Pissarro had been living with his family in Pontoise since 1872 (see lot 125). Perhaps because of this settled existence, he became more involved in the lives of local peasants and neighbors. Although the artist frequently included figures in his landscapes of the 1870s, they are generally bystanders in the scene, viewed from a distance as small units in the larger composition. In the early 1880s Pissarro began to feature figures in his paintings more frequently. They are seen close-up, and are often the focus of the picture. At the same time, Pissarro placed less emphasis on the landscape background, which assumes a more generalized appearance. Pissarro contributed more than thirty paintings to the Seventh Impressionist Exhibition in 1882, most of which display his new interest in painting the figure.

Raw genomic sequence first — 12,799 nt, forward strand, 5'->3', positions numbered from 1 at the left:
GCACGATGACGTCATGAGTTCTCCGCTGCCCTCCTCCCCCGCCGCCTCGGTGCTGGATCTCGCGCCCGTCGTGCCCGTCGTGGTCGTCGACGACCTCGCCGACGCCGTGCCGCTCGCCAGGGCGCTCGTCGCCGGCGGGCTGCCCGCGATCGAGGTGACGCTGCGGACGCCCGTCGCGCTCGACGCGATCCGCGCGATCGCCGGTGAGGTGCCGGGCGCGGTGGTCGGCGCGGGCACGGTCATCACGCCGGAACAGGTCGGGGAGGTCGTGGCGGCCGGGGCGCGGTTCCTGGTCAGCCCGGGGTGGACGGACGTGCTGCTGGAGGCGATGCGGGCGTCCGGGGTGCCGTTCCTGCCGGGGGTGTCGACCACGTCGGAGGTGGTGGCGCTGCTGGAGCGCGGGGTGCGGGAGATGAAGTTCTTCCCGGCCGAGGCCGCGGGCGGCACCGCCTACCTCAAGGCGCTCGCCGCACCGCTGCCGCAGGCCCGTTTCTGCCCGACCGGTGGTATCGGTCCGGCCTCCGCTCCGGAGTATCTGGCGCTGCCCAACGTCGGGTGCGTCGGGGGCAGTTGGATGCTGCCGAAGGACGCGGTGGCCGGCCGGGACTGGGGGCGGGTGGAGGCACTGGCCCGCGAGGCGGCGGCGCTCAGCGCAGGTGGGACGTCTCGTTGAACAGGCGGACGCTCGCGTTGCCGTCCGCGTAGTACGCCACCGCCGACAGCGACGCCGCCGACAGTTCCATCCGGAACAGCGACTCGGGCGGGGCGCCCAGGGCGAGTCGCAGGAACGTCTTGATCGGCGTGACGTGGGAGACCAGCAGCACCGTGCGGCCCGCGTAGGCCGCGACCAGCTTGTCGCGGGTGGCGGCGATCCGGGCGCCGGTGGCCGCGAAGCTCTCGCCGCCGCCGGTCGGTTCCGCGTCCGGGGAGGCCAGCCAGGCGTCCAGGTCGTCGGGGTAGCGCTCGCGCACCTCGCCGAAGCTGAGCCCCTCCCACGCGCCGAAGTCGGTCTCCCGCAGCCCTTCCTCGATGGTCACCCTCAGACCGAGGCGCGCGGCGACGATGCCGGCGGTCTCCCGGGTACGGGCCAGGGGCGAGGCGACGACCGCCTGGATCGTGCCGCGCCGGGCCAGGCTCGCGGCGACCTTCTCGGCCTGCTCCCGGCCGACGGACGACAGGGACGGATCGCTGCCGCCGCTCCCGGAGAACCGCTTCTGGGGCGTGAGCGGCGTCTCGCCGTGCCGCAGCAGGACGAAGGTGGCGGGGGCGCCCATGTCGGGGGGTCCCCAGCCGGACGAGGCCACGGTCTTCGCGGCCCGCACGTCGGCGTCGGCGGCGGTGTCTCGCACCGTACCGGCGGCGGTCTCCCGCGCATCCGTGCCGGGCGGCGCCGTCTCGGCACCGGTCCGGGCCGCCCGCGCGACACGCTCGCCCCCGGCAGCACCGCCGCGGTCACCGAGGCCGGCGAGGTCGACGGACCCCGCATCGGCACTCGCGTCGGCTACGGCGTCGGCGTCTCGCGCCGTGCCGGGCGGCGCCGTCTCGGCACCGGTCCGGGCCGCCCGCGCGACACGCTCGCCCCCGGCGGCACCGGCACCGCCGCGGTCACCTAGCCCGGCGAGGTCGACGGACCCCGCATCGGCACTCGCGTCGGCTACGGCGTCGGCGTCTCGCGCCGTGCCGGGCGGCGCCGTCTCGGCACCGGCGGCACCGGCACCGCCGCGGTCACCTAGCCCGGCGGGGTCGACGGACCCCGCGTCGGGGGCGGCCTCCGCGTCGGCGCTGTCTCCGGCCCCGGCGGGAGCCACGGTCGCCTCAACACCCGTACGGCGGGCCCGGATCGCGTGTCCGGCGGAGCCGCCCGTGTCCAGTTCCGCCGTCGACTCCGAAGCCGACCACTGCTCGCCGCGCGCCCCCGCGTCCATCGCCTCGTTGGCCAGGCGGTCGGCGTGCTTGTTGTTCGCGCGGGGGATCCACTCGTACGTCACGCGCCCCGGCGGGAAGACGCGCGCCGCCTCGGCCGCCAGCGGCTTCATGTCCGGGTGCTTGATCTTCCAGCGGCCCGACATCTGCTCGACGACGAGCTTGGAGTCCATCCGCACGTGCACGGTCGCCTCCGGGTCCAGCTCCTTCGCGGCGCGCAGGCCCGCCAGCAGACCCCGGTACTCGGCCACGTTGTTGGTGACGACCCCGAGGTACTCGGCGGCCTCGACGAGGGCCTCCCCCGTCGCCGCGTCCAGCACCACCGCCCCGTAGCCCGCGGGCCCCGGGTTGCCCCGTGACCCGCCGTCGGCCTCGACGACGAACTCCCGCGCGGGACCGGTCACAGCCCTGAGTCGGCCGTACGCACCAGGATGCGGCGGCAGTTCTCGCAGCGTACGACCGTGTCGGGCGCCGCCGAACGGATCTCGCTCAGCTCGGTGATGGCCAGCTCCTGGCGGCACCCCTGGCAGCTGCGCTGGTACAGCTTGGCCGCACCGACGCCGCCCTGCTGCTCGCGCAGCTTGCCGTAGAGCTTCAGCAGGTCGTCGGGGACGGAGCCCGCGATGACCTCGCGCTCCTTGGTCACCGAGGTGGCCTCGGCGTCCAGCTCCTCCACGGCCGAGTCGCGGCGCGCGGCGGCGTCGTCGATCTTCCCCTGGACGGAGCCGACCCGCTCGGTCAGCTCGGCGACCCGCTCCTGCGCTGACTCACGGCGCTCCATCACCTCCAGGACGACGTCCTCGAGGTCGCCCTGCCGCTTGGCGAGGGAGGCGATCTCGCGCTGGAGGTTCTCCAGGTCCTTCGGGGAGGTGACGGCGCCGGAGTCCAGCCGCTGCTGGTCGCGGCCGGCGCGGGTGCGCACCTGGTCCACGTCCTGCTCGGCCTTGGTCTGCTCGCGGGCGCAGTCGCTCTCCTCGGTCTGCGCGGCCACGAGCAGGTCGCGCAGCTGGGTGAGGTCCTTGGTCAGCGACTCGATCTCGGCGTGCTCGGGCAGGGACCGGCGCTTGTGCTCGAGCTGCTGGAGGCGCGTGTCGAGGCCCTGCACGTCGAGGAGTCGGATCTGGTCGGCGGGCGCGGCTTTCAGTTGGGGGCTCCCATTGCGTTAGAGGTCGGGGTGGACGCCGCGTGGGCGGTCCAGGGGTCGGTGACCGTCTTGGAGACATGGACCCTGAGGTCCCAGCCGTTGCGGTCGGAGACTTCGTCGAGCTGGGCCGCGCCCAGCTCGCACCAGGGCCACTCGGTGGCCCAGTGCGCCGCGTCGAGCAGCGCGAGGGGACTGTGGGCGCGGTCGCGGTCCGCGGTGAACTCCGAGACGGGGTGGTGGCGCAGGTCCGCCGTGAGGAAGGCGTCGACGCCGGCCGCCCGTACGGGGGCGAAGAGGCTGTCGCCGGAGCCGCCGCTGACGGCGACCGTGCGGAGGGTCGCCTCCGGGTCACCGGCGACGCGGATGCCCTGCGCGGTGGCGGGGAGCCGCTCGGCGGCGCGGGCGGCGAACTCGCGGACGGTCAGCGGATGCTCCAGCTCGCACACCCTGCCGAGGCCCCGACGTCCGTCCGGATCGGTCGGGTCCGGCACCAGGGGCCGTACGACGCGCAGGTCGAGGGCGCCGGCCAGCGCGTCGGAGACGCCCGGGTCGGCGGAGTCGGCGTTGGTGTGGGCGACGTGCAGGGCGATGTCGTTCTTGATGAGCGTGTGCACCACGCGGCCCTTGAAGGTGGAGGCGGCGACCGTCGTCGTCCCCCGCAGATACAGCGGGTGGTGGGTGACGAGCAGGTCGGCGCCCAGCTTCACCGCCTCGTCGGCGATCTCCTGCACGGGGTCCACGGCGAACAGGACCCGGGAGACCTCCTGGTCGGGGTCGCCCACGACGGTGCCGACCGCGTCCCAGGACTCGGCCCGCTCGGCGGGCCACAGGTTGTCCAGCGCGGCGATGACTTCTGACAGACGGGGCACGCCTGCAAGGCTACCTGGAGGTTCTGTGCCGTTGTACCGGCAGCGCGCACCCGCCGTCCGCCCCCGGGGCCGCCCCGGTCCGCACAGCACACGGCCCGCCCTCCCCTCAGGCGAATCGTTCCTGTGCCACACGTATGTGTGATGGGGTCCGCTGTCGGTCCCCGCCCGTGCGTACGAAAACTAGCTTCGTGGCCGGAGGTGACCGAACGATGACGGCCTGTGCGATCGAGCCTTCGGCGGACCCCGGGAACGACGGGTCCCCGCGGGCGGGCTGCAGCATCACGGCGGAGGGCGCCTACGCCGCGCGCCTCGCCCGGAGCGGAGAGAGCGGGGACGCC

With this new outlook, Pissarro was moving away from Monet and Sisley, who were chiefly landscapists, and increasingly in the direction of Renoir and Degas, the great figure painters in the Impressionist group. Because of the complexities involved in successfully depicting the figure, Pissarro began to make many drawings, pastel studies and gouaches as he painted. In fact, his output of gouaches proliferated in the early 1880s. Because of the freer and more spontaneous manner of painting in watercolor, these works are sometimes more freshly composed and executed than his oil paintings.
What is most remarkable about these works, however, is the way in which they reveal the artist's greatly renowned humility and compassion for humanity. No other artist since Millet had chronicled the lives of peasants at work and rest with first-hand knowledge and understanding. While Millet was often criticized for sentimentalizing this subjects, Pissarro's approach recalls the objectivity of Degas as the artist depicted his Parisian subjects drawn from various walks of life. If Pissarro lacks Degas's cool, detached and occasionally misanthropic edge, this is certainly a positive quality in his work, which at all times proclaims his respect, admiration and sympathy for the people among whom he lived.